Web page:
Her flirtation with boxing came like an unsightly jab in the ring — from a bloke she kind of had a crush on in her late teens but little did Alexis Pritchard know the code was going to propel her to the Olympics one day.

Pritchard, of Auckland, took the friend's advice on board — with perhaps some ulterior motives in the hope their paths were going to cross although she was never going to go to his gym "because it would have been too freaky" — and flipped through the Yellow Pages to locate a preferably neighbourhood boxing gym.

"I found one and called but they had an answering system which said, 'Hey, we're too busy to answer the phone so just come on in and give it a try'," says the 34-year-old South African-born pugilist whose overriding desire was to work on her fitness.

Pritchard did and the rest is history for the exponent from the Cameron Todd Boxing who is in Hawke's Bay to showcase the growth of female boxing during the Hastings Giants Boxing Academy promotion today.


She and Auckland clubmate Baylee Macdonald, 19, will fight in an exhibition match when the promotion begins from 3pm at the Hastings academy.

Pritchard tips the scale around the 57kg mark after shedding 3kg to make the featherweight division from lightweight, which was her original weight when she first started boxing. Gisborne-born Macdonald weighs 63kg as a super lightweight.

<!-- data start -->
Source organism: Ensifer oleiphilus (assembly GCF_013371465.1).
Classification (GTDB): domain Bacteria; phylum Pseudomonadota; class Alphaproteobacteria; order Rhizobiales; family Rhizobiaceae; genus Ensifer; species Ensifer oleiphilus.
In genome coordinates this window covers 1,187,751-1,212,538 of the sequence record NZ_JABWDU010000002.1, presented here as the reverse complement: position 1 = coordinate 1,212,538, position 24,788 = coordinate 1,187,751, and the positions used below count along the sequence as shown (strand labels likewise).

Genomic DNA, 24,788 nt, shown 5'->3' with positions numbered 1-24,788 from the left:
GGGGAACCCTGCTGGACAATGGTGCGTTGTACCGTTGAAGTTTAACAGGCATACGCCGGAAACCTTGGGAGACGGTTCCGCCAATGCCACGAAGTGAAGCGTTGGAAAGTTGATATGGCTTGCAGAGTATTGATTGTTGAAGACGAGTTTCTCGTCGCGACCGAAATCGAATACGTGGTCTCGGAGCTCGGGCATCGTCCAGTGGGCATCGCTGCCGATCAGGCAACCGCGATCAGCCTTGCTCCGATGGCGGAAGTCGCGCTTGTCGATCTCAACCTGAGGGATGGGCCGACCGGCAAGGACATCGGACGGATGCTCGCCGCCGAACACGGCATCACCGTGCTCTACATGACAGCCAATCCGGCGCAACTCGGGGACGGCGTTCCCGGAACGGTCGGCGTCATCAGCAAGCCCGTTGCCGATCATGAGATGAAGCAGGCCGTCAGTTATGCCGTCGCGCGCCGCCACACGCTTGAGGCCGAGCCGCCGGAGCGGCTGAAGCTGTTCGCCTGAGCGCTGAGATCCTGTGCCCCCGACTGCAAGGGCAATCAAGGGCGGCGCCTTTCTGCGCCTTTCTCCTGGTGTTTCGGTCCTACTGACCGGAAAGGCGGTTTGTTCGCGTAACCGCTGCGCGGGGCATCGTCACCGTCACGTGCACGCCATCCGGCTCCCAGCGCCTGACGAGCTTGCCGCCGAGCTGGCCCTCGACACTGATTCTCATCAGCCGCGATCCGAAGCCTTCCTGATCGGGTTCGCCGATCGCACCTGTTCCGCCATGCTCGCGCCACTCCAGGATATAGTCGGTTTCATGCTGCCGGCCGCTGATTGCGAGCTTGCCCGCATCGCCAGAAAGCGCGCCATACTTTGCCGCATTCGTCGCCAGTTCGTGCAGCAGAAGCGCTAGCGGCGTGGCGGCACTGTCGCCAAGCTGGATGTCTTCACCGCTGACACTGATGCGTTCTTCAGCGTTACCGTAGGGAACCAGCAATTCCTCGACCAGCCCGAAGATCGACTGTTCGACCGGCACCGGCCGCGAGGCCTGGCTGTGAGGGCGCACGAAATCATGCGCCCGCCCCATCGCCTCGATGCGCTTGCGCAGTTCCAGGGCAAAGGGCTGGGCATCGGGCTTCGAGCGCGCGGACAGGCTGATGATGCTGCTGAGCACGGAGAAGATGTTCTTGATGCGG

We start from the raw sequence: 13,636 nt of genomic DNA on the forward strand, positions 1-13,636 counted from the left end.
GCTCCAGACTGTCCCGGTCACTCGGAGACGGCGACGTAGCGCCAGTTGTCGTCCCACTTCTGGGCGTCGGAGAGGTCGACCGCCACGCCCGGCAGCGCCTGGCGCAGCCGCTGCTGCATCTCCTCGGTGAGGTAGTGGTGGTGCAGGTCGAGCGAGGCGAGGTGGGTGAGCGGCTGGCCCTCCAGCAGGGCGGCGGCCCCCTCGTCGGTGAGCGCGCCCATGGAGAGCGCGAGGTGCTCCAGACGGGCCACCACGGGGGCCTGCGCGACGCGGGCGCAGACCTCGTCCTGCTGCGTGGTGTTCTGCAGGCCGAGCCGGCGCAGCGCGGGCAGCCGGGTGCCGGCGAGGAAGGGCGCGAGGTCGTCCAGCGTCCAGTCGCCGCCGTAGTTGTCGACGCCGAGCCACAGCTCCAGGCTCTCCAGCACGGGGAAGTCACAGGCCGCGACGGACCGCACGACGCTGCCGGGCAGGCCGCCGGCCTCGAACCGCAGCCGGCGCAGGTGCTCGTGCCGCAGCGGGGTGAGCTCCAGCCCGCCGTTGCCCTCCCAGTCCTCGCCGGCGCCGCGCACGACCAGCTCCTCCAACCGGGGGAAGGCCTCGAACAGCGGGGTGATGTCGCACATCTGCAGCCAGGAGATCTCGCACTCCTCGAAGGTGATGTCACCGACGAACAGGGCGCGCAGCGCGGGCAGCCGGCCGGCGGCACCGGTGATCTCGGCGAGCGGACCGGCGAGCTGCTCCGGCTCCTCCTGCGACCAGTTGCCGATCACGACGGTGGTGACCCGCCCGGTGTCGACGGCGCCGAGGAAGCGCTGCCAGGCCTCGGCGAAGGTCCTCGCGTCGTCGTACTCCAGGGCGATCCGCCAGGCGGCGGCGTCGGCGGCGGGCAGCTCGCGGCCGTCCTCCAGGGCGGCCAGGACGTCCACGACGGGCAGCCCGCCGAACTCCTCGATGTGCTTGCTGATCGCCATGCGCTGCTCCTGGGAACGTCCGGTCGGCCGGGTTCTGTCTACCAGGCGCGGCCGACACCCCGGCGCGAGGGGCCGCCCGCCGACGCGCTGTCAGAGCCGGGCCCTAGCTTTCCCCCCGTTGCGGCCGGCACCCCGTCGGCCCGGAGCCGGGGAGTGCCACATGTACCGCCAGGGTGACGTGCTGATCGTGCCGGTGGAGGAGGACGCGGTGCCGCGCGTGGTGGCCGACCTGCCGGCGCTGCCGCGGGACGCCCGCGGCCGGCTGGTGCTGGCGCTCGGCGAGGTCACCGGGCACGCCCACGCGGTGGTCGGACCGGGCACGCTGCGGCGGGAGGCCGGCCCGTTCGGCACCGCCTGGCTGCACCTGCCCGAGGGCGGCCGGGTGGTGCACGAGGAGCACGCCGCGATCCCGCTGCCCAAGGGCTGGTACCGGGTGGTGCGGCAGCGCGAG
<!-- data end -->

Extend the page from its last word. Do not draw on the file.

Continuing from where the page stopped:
The 2012 London Olympian No 1196 hung up her gloves in July last year but came out of retirement early this year in the hope of making the Gold Coast Commonwealth Games early next year.

She rattles off her No 1196, memorising it as one would his or her bank card pin, before emphasising every Olympian has a number akin to the All Blacks.

Her path did not cross with the friend she had a crush on but Pritchard, ironically, married trainer Cameron Todd whose boxers fight out of Wreck Room in Auckland.

The first gym she went to, Boxing Central, was Todd's former business but has relocated. She and Todd's friendship blossomed before they started dating.

"We're going to be celebrating our ninth wedding anniversary in December," she says.

Nevertheless, the couple are mindful of the need to define their boundaries for work and married life because, at times, it was easy to stray into a grey area of mixed messages.


"I've had to learn to be Lex the athlete who takes instructions from Cam her coach versus when I initially used to be at training, listening to Cam my coach and upset with the way my husband was speaking to me but he wasn't — he was my coach."

To avoid the blurred lines, she insists Todd doesn't talk shop at home.

"Cam loves talking about boxing all the time and I don't."

Rocking up to the gym Pritchard didn't feel intimidated and it barely crossed her mind that she was entering a predominantly male domain.

"Cam has never, ever made me feel that way either," she says of a "commercial gym" where boxing training was eventually canned to mould individuals' technique.

Pritchard saw a couple of girls in their early teens boxing squad and felt if they could do it, so could she. She did in eight months.


In her maiden sparring session she cried, not bawling but tears welled up and streamed down her face when a punch or two caught her on the crook of the nose that has a tendency to trigger off such a biological reaction.